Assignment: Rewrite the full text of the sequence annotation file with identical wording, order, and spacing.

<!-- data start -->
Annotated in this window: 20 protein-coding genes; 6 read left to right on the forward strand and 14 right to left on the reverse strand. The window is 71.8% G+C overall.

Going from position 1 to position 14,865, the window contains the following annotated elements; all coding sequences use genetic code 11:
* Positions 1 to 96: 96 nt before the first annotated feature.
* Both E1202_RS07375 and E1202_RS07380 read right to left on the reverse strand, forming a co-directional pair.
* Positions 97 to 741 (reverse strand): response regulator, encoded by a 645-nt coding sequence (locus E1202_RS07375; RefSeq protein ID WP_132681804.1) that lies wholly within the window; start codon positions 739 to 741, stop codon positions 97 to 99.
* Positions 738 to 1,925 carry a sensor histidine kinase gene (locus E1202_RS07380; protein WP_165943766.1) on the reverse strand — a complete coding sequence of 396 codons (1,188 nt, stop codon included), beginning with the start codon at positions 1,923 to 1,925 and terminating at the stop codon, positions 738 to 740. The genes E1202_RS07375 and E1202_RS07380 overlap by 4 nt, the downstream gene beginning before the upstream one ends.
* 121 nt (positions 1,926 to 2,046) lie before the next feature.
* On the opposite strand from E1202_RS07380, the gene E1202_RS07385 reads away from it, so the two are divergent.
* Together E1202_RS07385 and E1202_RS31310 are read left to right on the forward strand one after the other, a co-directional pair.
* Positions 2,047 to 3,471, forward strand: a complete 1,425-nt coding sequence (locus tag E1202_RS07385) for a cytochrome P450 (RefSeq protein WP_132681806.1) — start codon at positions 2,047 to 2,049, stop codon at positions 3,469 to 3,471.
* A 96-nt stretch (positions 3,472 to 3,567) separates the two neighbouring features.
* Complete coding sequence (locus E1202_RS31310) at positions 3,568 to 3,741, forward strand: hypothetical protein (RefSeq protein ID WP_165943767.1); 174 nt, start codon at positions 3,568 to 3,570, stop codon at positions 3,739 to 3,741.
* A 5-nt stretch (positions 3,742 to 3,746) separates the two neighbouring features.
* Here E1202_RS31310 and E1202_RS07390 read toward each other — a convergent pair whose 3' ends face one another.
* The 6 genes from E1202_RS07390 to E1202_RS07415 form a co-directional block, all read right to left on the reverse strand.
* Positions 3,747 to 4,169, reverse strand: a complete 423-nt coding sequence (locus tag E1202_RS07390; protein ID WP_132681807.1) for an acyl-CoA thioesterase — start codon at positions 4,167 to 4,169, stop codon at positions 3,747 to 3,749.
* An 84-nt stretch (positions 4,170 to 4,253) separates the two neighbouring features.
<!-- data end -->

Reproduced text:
Annotated in this window: 20 protein-coding genes; 6 read left to right on the forward strand and 14 right to left on the reverse strand. The window is 71.8% G+C overall.

Going from position 1 to position 14,865, the window contains the following annotated elements; all coding sequences use genetic code 11:
* Positions 1 to 96: 96 nt before the first annotated feature.
* Both E1202_RS07375 and E1202_RS07380 read right to left on the reverse strand, forming a co-directional pair.
* Positions 97 to 741 (reverse strand): response regulator, encoded by a 645-nt coding sequence (locus E1202_RS07375; RefSeq protein ID WP_132681804.1) that lies wholly within the window; start codon positions 739 to 741, stop codon positions 97 to 99.
* Positions 738 to 1,925 carry a sensor histidine kinase gene (locus E1202_RS07380; protein WP_165943766.1) on the reverse strand — a complete coding sequence of 396 codons (1,188 nt, stop codon included), beginning with the start codon at positions 1,923 to 1,925 and terminating at the stop codon, positions 738 to 740. The genes E1202_RS07375 and E1202_RS07380 overlap by 4 nt, the downstream gene beginning before the upstream one ends.
* 121 nt (positions 1,926 to 2,046) lie before the next feature.
* On the opposite strand from E1202_RS07380, the gene E1202_RS07385 reads away from it, so the two are divergent.
* Together E1202_RS07385 and E1202_RS31310 are read left to right on the forward strand one after the other, a co-directional pair.
* Positions 2,047 to 3,471, forward strand: a complete 1,425-nt coding sequence (locus tag E1202_RS07385) for a cytochrome P450 (RefSeq protein WP_132681806.1) — start codon at positions 2,047 to 2,049, stop codon at positions 3,469 to 3,471.
* A 96-nt stretch (positions 3,472 to 3,567) separates the two neighbouring features.
* Complete coding sequence (locus E1202_RS31310) at positions 3,568 to 3,741, forward strand: hypothetical protein (RefSeq protein ID WP_165943767.1); 174 nt, start codon at positions 3,568 to 3,570, stop codon at positions 3,739 to 3,741.
* A 5-nt stretch (positions 3,742 to 3,746) separates the two neighbouring features.
* Here E1202_RS31310 and E1202_RS07390 read toward each other — a convergent pair whose 3' ends face one another.
* The 6 genes from E1202_RS07390 to E1202_RS07415 form a co-directional block, all read right to left on the reverse strand.
* Positions 3,747 to 4,169, reverse strand: a complete 423-nt coding sequence (locus tag E1202_RS07390; protein ID WP_132681807.1) for an acyl-CoA thioesterase — start codon at positions 4,167 to 4,169, stop codon at positions 3,747 to 3,749.
* An 84-nt stretch (positions 4,170 to 4,253) separates the two neighbouring features.